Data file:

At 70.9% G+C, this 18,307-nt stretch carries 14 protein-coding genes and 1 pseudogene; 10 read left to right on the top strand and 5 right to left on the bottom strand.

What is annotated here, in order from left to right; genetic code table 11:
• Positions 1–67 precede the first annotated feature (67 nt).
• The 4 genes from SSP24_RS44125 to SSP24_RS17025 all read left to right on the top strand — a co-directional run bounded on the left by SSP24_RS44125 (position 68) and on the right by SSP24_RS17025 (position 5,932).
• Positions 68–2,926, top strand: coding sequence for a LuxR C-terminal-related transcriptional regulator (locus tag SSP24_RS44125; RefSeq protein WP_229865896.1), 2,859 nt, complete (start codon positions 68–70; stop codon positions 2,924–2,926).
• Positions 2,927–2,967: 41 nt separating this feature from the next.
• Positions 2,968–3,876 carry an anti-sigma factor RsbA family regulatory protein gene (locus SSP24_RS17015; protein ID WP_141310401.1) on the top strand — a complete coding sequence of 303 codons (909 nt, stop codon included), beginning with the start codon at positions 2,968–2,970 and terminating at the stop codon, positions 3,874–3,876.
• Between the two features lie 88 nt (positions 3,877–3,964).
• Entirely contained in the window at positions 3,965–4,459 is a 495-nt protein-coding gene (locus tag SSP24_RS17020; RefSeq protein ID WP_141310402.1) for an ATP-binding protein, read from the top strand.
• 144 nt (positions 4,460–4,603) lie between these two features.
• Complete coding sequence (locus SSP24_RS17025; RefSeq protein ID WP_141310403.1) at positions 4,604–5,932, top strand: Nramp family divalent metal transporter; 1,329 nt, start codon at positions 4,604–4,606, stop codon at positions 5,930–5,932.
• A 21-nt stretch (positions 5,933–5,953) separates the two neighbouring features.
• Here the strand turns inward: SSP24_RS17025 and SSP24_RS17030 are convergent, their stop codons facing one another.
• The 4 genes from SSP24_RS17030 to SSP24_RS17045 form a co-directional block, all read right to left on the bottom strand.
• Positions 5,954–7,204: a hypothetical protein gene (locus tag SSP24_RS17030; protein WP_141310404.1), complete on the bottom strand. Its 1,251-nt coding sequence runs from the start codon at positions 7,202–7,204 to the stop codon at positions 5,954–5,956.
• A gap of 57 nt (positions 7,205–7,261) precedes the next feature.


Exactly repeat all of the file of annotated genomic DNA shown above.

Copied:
At 70.9% G+C, this 18,307-nt stretch carries 14 protein-coding genes and 1 pseudogene; 10 read left to right on the top strand and 5 right to left on the bottom strand.

What is annotated here, in order from left to right; genetic code table 11:
• Positions 1–67 precede the first annotated feature (67 nt).
• The 4 genes from SSP24_RS44125 to SSP24_RS17025 all read left to right on the top strand — a co-directional run bounded on the left by SSP24_RS44125 (position 68) and on the right by SSP24_RS17025 (position 5,932).
• Positions 68–2,926, top strand: coding sequence for a LuxR C-terminal-related transcriptional regulator (locus tag SSP24_RS44125; RefSeq protein WP_229865896.1), 2,859 nt, complete (start codon positions 68–70; stop codon positions 2,924–2,926).
• Positions 2,927–2,967: 41 nt separating this feature from the next.
• Positions 2,968–3,876 carry an anti-sigma factor RsbA family regulatory protein gene (locus SSP24_RS17015; protein ID WP_141310401.1) on the top strand — a complete coding sequence of 303 codons (909 nt, stop codon included), beginning with the start codon at positions 2,968–2,970 and terminating at the stop codon, positions 3,874–3,876.
• Between the two features lie 88 nt (positions 3,877–3,964).
• Entirely contained in the window at positions 3,965–4,459 is a 495-nt protein-coding gene (locus tag SSP24_RS17020; RefSeq protein ID WP_141310402.1) for an ATP-binding protein, read from the top strand.
• 144 nt (positions 4,460–4,603) lie between these two features.
• Complete coding sequence (locus SSP24_RS17025; RefSeq protein ID WP_141310403.1) at positions 4,604–5,932, top strand: Nramp family divalent metal transporter; 1,329 nt, start codon at positions 4,604–4,606, stop codon at positions 5,930–5,932.
• A 21-nt stretch (positions 5,933–5,953) separates the two neighbouring features.
• Here the strand turns inward: SSP24_RS17025 and SSP24_RS17030 are convergent, their stop codons facing one another.
• The 4 genes from SSP24_RS17030 to SSP24_RS17045 form a co-directional block, all read right to left on the bottom strand.
• Positions 5,954–7,204: a hypothetical protein gene (locus tag SSP24_RS17030; protein WP_141310404.1), complete on the bottom strand. Its 1,251-nt coding sequence runs from the start codon at positions 7,202–7,204 to the stop codon at positions 5,954–5,956.
• A gap of 57 nt (positions 7,205–7,261) precedes the next feature.